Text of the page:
Advocating For Your Parental Rights In Divorce
Child custody is one of the most litigated issues in divorce. With an exceptional legal team that includes several attorneys who are board certified by the North Carolina State Bar Board of Legal Specialization as family law specialists, Ellis Family Law, P.L.L.C., can guide you through the process used to determine child custody in North Carolina.
There are two types of child custody in North Carolina:
- Legal custody refers to the right and responsibility to make decisions for your child and to access their major records, whether educational or medical. Most of the time, parents in North Carolina will have joint legal custody.
- Physical custody refers to where the child will live and the amount of time each parent will spend with the child in terms of overnights. In some cases, one parent will have primary child custody and the other parent will have visitation, and in other cases parents will have joint physical custody.
A huge change for North Carolina families occurred in May 2011 when Gray Ellis successfully argued in the case Baumann-Chacon v. Baumann that the trial court should have jurisdiction to determine custody and child support prior to the parties physically separating from one another. The Court of Appeals has now agreed that the state’s interest in protecting minor children also includes allowing a trial court to enter an enforceable custody and child support order prior to the parents’ separation. Now, when parents of minor children plan to separate and divorce but cannot agree on custody of the minor children, they do not have to try to beat the other parent to the schoolyard to ensure they will have contact with their children while they are awaiting a court date. This clarification in the law should help minor children feel more secure about what will happen to them immediately after their parents separate.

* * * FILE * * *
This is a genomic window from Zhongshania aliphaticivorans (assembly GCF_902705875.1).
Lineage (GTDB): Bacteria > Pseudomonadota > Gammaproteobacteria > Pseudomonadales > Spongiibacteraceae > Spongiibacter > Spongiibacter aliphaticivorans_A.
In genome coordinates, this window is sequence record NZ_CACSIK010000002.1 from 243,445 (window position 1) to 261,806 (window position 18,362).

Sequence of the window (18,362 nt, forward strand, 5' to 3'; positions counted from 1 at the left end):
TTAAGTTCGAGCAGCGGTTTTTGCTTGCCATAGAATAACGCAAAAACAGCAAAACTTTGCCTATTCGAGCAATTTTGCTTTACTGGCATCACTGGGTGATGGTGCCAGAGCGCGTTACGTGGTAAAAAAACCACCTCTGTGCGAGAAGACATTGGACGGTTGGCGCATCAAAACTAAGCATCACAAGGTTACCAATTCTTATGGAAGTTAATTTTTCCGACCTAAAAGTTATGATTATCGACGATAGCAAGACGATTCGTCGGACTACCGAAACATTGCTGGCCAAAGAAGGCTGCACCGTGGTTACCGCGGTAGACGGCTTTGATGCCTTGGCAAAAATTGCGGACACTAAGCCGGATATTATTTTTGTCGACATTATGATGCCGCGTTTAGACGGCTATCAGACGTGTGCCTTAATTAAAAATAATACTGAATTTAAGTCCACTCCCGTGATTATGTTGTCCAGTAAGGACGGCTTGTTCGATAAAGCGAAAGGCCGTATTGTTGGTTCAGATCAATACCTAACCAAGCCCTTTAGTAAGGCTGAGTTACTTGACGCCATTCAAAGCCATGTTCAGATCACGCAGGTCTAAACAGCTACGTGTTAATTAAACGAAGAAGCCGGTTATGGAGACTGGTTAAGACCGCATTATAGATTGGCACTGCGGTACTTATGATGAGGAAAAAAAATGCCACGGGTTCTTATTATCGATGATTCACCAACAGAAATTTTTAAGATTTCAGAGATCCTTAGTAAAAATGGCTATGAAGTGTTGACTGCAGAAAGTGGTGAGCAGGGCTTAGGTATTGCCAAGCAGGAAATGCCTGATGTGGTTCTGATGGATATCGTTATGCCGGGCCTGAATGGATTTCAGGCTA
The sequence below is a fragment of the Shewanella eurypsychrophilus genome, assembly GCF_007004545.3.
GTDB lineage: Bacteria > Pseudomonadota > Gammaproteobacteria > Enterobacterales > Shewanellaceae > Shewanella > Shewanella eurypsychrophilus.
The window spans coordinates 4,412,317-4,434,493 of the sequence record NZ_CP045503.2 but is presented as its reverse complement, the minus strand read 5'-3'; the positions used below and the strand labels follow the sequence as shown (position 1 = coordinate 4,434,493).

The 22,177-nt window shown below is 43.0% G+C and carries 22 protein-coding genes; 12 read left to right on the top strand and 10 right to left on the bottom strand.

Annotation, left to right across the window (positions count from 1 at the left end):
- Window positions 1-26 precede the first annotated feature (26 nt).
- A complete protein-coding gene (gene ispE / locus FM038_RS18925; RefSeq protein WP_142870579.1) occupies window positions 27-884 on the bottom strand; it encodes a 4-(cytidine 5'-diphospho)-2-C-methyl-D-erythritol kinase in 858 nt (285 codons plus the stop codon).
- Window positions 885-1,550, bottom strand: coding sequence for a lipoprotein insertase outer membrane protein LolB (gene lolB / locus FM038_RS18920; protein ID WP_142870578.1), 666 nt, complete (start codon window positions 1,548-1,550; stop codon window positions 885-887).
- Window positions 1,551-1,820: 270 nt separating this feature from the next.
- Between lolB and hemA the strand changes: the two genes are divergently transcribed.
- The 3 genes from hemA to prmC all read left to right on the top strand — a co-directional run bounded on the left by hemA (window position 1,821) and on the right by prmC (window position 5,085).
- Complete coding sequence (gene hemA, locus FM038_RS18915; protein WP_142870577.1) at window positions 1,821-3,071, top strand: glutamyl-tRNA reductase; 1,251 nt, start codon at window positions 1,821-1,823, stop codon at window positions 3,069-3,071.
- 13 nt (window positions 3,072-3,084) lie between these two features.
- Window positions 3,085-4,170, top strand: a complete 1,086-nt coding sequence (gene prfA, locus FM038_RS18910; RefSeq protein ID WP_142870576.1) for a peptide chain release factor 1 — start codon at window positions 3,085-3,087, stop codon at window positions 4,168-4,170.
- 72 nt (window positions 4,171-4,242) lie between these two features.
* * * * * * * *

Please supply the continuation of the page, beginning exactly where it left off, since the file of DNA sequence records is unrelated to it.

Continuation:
Mediation In Child Custody Disputes
If you and the other parent cannot agree on a child custody and visitation arrangement, the court will refer you to mediation. The only time mediation may be waived by the court is when there are issues of domestic violence and drug abuse, or when one parent lives more than 50 miles away from the jurisdiction.
The North Carolina Administrative Office of the Courts (AOC) will provide you a free mediator through your county court system. As your lawyers, Ellis Family Law can answer any questions you have about the process.
If you and the other parent agree on a mediated solution, it will result in a parenting agreement. As your lawyers, Ellis Family Law will review your mediated parenting agreement and make sure you understand it before you sign it. After the judge signs this agreement, it will become a court order.
If mediation is not successful, your next opportunity to resolve your child custody case may be at a temporary hearing before a judge.
Did You Know?
- Grandparents can seek visitation rights in North Carolina.
- Third parties can seek child custody in North Carolina (this typically happens when the biological parents are unfit or unable to care for their children).